Daily grind

It is estimated that the domestic work sector employs a total workforce of 72 184 workers, approximately 10% of the employed labour force in Namibia.

19 August 2019 | Labour

Even though most of Namibia's more than 72 000 domestic workers earn above the minimum N$1 502 a month, close to 80% of them say they struggle to keep their families' heads above water, due to the high cost of living.

This includes those working multiple jobs and longer hours, in an effort to add money to their near-empty purses.

They opened up to researchers in a just-published study, saying they are often unable to make ends meet.

The findings are contained in the study titled 'When the minimum wage is not taking the worker home', which was commissioned by the Labour Resource and Research Institute Namibia (LaRRI) and launched last week.

The study found that most of the domestic workers surveyed indicated they spend as much as, or more than their monthly earnings.

It found that more than 76.3% of the 203 participants (155 domestic workers), indicated that their wages are not adequate as “it does not cover their expenses”.





Some of the domestic workers stressed that they “try to have as many jobs as possible, but while they work longer hours and for multiple employers, they are still not able to make ends meet”.

Less than 18% of the domestic workers (35) said their wages are adequate to cover the cost of basic food and non-food items per month. The 2017 wage order decreed a minimum of N$1 502.05 per month salary or N$346.89 per week, N$69.37 per day and N$8.67 per hour. Part-time domestic workers must earn a minimum of N$43.35 per day if they work five hours.



Too little

Of the 203 domestic workers surveyed, more than 74.4% or 151 said their pay was N$3 000 or less per month, albeit that overall, 122 (60%) of the respondents earned above the minimum N$1 502 monthly pay.

Only 20 (9.9%) of the domestic workers said they took home above N$3 000 each month.

The report concluded that the finding that the majority of domestic workers earned above the minimum wage could be explained “by the fact that most were in employment for a number of years, and were based in Windhoek where knowledge of the minimum wage is relatively high”.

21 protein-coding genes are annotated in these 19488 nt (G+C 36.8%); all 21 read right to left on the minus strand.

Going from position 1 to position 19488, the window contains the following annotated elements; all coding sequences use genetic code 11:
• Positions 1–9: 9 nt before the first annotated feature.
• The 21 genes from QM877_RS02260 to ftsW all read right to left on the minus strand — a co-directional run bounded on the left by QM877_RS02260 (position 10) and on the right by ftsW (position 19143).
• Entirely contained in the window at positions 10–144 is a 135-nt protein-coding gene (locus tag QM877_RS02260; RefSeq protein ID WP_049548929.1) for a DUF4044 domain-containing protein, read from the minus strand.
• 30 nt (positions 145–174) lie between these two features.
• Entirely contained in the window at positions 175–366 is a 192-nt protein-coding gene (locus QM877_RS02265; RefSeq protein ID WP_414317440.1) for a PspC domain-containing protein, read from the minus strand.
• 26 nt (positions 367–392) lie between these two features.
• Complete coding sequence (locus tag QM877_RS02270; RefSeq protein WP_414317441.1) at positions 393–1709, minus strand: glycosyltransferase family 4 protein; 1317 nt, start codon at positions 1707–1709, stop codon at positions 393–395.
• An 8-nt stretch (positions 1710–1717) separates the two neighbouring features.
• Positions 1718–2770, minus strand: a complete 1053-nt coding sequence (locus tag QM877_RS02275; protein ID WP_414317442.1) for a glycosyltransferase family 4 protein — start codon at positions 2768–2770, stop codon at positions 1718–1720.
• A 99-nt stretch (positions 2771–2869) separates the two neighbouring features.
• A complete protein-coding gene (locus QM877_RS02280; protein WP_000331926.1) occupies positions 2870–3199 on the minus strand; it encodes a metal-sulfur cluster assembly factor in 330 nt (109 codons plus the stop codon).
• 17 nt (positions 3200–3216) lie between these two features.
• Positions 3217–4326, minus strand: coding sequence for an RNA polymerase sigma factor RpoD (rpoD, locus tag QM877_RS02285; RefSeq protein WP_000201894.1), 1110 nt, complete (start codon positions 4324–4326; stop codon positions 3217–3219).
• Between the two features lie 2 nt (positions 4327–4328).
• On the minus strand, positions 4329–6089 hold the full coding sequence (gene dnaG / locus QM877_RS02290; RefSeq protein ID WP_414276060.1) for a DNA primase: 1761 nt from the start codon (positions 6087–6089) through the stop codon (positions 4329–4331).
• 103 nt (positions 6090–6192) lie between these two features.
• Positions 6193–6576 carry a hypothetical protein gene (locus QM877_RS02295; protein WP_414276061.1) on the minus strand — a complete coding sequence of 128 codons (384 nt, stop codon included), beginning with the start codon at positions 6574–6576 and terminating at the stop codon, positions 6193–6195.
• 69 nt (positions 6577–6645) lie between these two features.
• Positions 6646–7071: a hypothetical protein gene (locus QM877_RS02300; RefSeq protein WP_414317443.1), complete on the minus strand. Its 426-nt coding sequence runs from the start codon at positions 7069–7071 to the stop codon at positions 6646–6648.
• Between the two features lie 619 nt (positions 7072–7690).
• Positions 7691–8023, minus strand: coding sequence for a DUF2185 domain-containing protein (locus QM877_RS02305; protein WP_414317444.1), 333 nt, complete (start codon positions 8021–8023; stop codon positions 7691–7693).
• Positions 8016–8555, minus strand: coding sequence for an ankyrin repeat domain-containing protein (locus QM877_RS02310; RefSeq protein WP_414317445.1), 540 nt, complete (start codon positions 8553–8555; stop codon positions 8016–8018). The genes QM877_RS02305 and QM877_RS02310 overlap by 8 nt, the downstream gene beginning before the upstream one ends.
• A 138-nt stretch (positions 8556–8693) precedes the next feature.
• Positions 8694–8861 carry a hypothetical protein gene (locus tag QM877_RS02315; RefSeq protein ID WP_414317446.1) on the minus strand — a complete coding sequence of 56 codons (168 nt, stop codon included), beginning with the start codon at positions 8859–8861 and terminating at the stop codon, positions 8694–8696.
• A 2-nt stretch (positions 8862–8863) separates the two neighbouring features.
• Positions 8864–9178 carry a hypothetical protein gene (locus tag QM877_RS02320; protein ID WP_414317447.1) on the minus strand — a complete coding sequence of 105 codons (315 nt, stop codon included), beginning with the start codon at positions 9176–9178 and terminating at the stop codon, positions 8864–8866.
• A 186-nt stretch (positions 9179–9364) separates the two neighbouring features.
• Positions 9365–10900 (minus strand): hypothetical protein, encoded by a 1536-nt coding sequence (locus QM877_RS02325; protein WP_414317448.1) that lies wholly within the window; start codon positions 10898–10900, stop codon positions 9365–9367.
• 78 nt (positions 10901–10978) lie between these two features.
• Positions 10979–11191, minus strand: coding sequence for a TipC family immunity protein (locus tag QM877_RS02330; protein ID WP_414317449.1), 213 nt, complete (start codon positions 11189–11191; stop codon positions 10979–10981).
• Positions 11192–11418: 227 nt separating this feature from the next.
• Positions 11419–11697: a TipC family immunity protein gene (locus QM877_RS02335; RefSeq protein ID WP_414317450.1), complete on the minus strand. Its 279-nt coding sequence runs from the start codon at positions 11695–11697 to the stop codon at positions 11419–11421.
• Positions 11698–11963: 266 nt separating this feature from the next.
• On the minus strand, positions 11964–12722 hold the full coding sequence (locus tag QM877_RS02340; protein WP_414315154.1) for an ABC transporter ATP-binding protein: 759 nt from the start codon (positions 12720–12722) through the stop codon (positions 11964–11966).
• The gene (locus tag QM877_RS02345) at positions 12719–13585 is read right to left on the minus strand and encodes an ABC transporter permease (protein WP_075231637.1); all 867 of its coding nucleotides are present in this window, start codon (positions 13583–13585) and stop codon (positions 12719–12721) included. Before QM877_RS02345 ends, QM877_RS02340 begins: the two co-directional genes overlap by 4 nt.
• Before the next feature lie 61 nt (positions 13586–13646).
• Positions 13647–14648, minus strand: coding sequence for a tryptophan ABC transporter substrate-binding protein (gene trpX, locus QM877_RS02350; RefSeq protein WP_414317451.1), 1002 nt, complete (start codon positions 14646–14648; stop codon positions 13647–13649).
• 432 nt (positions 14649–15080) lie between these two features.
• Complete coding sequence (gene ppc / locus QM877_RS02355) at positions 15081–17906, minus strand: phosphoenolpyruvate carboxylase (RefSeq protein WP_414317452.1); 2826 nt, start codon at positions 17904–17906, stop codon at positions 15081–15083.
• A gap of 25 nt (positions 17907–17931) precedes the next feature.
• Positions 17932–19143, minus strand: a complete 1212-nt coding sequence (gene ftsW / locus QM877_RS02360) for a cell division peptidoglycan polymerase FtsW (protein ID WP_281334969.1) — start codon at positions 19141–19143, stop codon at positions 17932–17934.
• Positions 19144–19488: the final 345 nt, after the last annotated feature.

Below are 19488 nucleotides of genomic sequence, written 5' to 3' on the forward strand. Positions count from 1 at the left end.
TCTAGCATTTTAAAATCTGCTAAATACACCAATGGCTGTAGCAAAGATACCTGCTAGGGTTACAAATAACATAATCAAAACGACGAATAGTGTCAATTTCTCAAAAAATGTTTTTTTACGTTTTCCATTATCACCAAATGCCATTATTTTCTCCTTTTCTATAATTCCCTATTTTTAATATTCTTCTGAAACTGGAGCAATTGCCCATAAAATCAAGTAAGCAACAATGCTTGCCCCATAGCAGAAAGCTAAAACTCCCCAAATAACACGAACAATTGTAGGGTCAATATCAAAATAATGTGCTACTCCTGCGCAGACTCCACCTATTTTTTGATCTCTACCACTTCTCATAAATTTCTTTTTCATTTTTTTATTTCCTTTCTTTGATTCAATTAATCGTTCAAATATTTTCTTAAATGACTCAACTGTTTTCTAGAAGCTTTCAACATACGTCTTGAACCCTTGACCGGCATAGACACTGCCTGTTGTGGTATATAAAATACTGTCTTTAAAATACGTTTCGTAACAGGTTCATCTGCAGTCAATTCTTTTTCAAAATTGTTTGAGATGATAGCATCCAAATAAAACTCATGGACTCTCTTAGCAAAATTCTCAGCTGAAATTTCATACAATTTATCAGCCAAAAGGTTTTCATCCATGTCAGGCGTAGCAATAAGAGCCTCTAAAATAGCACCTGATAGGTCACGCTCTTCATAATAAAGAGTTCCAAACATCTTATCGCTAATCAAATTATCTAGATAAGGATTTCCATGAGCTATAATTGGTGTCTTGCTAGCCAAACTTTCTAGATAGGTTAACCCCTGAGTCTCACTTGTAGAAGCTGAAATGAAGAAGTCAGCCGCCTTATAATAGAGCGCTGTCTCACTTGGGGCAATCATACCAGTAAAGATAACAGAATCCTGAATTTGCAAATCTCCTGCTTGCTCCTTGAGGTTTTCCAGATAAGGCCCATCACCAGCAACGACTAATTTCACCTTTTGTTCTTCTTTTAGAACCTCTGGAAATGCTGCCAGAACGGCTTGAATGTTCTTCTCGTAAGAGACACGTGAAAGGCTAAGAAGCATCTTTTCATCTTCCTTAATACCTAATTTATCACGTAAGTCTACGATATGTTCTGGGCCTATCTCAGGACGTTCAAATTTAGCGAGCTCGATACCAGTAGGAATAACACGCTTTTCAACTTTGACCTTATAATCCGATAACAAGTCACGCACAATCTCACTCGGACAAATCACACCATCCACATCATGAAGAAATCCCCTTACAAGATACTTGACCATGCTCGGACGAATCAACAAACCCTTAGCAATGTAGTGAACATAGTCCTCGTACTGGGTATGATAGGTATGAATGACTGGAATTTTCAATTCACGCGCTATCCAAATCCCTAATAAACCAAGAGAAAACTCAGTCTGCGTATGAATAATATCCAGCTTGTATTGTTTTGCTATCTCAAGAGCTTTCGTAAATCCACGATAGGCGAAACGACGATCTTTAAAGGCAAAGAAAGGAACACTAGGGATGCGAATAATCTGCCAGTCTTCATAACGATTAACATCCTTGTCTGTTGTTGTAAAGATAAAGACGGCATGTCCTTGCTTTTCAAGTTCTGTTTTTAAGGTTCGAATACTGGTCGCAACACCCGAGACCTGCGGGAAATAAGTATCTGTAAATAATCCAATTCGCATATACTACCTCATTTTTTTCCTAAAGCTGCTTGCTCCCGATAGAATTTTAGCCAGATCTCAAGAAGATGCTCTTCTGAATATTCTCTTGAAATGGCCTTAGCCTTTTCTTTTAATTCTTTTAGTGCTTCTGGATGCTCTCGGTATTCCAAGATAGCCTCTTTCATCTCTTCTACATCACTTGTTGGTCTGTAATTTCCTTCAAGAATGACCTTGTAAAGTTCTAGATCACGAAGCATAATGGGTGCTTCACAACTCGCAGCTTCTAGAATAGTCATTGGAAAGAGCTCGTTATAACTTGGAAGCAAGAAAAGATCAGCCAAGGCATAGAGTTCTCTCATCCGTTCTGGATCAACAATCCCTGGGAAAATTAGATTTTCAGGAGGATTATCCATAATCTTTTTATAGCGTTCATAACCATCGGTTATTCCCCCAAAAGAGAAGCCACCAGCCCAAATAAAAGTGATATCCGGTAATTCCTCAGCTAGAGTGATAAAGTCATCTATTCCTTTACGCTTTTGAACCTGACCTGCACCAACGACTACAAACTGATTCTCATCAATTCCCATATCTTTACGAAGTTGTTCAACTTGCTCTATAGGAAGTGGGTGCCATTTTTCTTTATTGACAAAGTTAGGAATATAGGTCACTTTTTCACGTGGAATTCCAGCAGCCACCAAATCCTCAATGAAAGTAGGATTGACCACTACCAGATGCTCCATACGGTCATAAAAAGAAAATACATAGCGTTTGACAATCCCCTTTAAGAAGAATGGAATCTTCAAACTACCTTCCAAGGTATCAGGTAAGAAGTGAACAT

Moreover, “most of them work for more than one employer”.

Fifty-eight of participants (28.6%) earned between N$1 501 and N$2 000 each month, with fewer (49 or 24.1%) indicating they earned between N$2 001 and N$3 000 on a monthly basis.

A total of 70 domestic workers said they earned less than N$1502 each month - 44 or 21.7% - said they took home between N$1 000 and N$1 500 each month, and 26 said their earnings ranged between N$600 and N$1 000 each month.



Not realistic

The report says the study “confirms the constant argument that wage levels for domestic workers in Namibia are not in tandem with increases in the cost of living in the country”.

Close to 42% of the domestic workers surveyed for the study suggested that an amount between N$2 301 and N$3 300 will be more appropriate as a minimum wage.

A smaller group, representing 22% of the respondents, suggested a monthly minimum wage ranging between N$3 301 and N$4 300 for the sector.

Nevertheless, “some respondents indicated that the current minimum wage is ideal for someone entering the labour market for the first time”.

The main objective of the study was to provide an overview and explanation of the impact of the minimum wage order on the Namibian domestic work sector, which is the fourth largest source of employment in the country.

It is estimated the sector employs a total workforce of 72 184 workers, approximately 10% of the employed labour force in Namibia.

The report notes that domestic work occupies a significant proportion of the labour force in Namibia and their numbers “are almost equal, if not more than the number of public servants”.

The sector furthermore is a critical source of employment for women. According to the 2018 labour force survey, 51 744 of the 72 184 domestic workers are women.

Of the 203 study participants, 171 (84%) were female, while 32 (16%) were male domestic workers.

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